America's Fiscal High Noon
Rather, as Republican and Democratic legislators alike ponder the debt ceiling vote, hurtling down the road at a dizzying pace, it’s critical that they admit and confront the reality that, unless we sober up vis-à-vis deficit spending, the party is over.
Fortunately, the impending debt ceiling is the perfect bucket of cold water to sober us up and fast. Treasury Secretary Timothy Geithner estimates the U.S. Treasury will run out of money by May 16 -- emergency interim steps allowing America to stay solvent until about July 16. After that it’s a new credit card or bust.
The debt ceiling vote is the only leverage Americans have to demand a serious, come-to-Jesus moment of fiscal sanity regarding the imperative to scrub the $1.6 trillion deficit for FY 2011.
To give an idea of how large that deficit is, every American household would need to pony up $15,000 to pay it off.
That’s a lot of lemonade stands.
Of course, there’s a better way. America has had a tsunami of red ink and, just like in other disasters where Americans step up to the plate and pitch in, now should be no different.
So why not ask key players to tighten their belts for one year, e.g., emergency across-the-board federal spending reductions and a one-time emergency tax levy on America’s richest corporations and individuals. In exchange, the government would lower tax rates on corporations and individuals to growth-inducing levels starting in FY ’12 -- to spur not class warfare but a humming "Morning in America" economy, which is the best safeguard against class animosity.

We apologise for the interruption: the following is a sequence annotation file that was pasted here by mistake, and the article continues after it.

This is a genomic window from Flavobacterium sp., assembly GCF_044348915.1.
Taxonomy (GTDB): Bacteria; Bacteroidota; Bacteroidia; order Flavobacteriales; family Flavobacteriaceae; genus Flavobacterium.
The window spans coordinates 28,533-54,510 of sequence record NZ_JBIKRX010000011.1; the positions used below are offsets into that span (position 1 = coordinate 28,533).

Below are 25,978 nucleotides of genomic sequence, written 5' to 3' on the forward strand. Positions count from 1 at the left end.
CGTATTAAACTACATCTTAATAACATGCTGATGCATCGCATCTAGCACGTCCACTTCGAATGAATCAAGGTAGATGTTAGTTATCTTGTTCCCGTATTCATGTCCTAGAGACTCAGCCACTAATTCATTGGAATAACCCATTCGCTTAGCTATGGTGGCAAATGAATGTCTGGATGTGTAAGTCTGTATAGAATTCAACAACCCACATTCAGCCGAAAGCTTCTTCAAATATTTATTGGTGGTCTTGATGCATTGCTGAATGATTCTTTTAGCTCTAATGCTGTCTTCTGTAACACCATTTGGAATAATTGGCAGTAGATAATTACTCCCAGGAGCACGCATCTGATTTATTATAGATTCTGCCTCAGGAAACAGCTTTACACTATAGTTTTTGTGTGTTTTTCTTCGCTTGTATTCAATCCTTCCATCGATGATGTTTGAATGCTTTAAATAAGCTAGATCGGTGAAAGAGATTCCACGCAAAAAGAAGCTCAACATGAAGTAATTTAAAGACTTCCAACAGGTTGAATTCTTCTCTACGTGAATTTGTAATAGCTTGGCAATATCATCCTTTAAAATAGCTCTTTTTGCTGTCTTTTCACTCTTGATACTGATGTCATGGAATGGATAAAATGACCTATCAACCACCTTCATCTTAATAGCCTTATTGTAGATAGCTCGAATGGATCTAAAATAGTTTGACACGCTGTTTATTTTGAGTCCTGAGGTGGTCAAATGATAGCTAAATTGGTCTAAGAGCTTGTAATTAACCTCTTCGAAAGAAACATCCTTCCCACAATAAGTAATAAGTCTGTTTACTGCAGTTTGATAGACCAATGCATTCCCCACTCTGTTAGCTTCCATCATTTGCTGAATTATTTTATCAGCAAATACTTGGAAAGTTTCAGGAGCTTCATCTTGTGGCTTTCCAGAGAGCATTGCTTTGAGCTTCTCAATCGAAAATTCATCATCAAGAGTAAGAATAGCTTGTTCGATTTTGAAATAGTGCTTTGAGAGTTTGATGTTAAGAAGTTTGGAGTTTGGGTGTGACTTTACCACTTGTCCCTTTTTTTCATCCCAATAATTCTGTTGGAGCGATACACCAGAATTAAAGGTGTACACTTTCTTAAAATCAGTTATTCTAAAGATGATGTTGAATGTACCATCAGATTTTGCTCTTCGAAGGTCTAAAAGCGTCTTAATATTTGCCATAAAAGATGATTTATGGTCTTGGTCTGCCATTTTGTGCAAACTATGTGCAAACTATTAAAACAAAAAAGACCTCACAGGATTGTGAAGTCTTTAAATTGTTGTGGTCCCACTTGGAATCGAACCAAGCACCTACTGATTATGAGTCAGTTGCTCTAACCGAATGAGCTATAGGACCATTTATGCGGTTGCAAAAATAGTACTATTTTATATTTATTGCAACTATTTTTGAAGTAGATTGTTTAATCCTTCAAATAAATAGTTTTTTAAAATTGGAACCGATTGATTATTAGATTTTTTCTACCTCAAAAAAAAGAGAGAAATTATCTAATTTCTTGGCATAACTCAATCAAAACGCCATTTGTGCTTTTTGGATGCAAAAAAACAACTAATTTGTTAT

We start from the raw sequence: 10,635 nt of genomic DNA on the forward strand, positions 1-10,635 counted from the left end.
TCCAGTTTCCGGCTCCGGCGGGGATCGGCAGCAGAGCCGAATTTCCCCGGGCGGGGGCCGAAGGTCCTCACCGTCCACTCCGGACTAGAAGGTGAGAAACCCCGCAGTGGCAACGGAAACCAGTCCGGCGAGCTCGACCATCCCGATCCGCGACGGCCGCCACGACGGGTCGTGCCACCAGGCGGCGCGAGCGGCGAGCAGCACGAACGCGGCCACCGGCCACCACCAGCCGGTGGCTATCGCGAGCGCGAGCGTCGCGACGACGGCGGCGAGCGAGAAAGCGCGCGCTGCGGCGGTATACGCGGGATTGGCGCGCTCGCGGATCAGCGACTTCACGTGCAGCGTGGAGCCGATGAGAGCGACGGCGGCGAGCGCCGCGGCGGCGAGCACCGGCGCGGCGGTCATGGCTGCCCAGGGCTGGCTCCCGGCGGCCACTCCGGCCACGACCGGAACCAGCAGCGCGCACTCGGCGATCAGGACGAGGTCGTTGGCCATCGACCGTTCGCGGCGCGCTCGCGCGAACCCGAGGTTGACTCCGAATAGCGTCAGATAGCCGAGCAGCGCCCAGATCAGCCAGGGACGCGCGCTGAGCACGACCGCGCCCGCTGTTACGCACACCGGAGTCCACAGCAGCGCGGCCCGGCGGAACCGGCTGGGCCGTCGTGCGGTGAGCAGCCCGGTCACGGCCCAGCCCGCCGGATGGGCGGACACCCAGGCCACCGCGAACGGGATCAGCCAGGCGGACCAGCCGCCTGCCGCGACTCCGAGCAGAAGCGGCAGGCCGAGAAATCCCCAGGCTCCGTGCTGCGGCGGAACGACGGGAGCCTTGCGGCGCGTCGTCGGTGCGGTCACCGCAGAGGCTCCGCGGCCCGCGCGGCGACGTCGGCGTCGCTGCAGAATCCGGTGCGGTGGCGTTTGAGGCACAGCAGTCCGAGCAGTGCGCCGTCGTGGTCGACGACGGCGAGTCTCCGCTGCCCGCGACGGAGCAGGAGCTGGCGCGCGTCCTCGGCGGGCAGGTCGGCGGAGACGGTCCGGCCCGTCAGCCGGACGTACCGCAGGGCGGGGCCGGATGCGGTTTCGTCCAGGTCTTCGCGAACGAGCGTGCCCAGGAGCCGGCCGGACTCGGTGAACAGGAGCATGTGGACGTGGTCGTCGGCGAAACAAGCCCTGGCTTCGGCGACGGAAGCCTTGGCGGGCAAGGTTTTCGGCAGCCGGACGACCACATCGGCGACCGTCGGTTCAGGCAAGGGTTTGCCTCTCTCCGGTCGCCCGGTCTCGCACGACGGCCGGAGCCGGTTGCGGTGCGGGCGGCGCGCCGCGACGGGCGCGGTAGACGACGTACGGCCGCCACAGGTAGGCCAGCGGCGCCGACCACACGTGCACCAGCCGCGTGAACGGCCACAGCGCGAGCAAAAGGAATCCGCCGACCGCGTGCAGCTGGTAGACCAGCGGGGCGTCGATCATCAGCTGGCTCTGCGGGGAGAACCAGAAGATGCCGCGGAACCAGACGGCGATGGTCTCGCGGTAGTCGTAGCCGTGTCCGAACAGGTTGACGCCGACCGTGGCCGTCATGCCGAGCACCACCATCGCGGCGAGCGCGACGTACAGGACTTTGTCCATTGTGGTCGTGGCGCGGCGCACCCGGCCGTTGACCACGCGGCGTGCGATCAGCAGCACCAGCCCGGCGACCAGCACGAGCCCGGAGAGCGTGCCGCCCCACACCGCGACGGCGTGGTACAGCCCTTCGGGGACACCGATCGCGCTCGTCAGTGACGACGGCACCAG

To find the remaining money, now would be the time to defund -- for real -- budget-busting ObamaCare. In its place, put the Patients’ Choice Act, introduced in the 110th Congress -- the most brilliant aspect of which is, according to one of its sponsors, Congressman Devin Nunes (R-CA), its Medicaid transformation -- which would: a) save the states a trillion per year, the feds $300 million, administratively; b) replace current third-rate medical care with first-class care; and c) provide a template to decelerate health-care spending across-the-board.
With these kind of steps, lawmakers could, in good conscience, raise the debt ceiling, as needed.
Failing such voluntary efforts, a big bucket of cold water will have to do.